One of Human Services Minister Alan Tudge‘s justifications for his aggressive media pursuit of writer, blogger and single mother Andie Fox, is that Centrelink made numerous attempts to get in touch with her by phone and letter, and many of these attempts were unanswered.
I have no idea of the validity of these details, however I do know that government agencies are not always accurate in their accounts of interactions with citizens. Despite this fact, the agencies present “their side of the story” as if it is indisputable fact, simply because they say so.
I know this because last year I had some bizarre difficulties with Medicare. I submitted a claim for specialist services, the same claim submitted regularly for the previous eighteen months. The item number is not claimable on the website and as I didn’t have the app on my phone, I’d been submitting via snail mail. There was one occasion on which Medicare said my claim had not arrived, which was resolved after I resubmitted. This was attributed by Medicare to the tardiness of Australia Post.
A few months later I received notice in the mail from Medicare that I had not properly filled out my claim, and they needed further details. I found this very odd, as the claim was exactly the same as the previous eighteen. I rang Medicare.
I was told my claim hadn’t been received. If my claim wasn’t received, how come I’ve just got a letter asking me for more details about it? I inquired. The staff member was excessively rude, aggressive and unhelpful, so I asked to speak to a supervisor. She demanded why I wanted to speak to her supervisor, then shouted that there was no need for me to do that and terminated the call.
When I next managed to contact a staff member I was more fortunate. The staff member was extremely helpful, and we discovered that there was no record of the previous day’s aggressive phone call. We also discovered that the letter I’d received requesting further information had a reference number which did not coincide with that of any Medicare employee.
As well, the staff member informed me that my claim forms, photocopied and returned to me with the demand for more details, had been incorrectly handled: they should have not been returned to me at all, and certainly not as photocopies.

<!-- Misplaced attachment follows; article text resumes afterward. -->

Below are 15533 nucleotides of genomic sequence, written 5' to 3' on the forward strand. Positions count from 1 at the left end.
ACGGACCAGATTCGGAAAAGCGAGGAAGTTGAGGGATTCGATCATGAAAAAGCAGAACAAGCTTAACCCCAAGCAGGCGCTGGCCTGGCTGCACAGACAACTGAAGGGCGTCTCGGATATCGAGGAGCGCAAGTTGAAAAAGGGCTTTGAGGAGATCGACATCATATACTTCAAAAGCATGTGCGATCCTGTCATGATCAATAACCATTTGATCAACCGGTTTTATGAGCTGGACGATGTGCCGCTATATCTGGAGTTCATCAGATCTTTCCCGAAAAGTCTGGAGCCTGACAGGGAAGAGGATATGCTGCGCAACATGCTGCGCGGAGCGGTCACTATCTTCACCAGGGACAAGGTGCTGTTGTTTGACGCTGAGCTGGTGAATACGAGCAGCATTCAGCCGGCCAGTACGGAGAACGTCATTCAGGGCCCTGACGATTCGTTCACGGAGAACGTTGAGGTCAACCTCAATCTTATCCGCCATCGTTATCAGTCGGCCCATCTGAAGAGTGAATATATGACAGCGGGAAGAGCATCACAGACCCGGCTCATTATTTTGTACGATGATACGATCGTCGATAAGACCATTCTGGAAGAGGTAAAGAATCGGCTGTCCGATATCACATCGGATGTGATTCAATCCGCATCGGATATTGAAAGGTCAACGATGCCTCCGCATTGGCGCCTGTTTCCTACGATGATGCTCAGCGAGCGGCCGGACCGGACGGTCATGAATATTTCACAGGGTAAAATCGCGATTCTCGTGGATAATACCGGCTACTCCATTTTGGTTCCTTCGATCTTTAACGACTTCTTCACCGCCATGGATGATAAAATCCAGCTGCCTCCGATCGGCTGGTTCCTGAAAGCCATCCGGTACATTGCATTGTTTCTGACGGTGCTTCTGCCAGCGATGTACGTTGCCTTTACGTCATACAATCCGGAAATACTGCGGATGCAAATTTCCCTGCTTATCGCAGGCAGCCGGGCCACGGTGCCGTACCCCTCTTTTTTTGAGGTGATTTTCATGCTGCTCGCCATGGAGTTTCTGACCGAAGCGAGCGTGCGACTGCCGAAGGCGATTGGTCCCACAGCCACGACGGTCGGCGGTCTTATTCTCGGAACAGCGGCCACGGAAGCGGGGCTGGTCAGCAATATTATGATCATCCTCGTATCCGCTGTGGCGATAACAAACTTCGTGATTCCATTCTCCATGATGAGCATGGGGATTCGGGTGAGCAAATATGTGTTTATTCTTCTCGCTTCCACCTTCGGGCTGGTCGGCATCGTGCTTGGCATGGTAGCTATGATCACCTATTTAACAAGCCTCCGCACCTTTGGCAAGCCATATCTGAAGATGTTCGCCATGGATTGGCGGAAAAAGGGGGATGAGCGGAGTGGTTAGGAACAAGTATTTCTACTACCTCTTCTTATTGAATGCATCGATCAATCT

Where are my original claim forms, I asked? We have no idea, I was apologetically told. My claim forms have been photocopied and the originals lost? Breach of my privacy? I suggested.
Who has accessed my claims for specialist services and who knows my history and who is able to access the Medicare system with a false reference number? I asked.
I have never received any answers to these questions. I did speak to another staff member who also could not connect the reference number on my letter with anyone working in the system. I have no idea who in Medicare photocopied my original claim forms, or why, or what happened to them.
I did eventually receive reimbursement and I haven’t had any trouble since.
This is one small example of what can go wrong in government agencies, and that because the Minister says something has been properly executed does not necessarily mean it is so.
It’s also an example of how vulnerable users of these agencies are, and how little control we have over the information we submit. Medicare claim forms reveal a lot about us we might not necessarily want anyone else to know. This is our right.
If a minister can release private data marked “for official use only” to the media, we can have no trust in these agencies. We are in an invidious position: we have no choice but to submit private information. We have now seen how our private data can be used to hold us hostage by agencies and ministers, who might decided to “correct the record” with it if we publicly complain.
I didn’t write about my Medicare experience at the time because I felt concerned that there might be some retaliation, particularly in view of the bizarre circumstances and the misappropriation of my claims by an unknown person. This is how governments silence citizens, and this is why the Fox case is so important.
We now know that Tudge has his staff monitor social media for complaints against DHS.
Well, Minister Tudge, monitor this. Or better still, find out what happened to my private medical data.
This article was originally published on No Place For Sheep.
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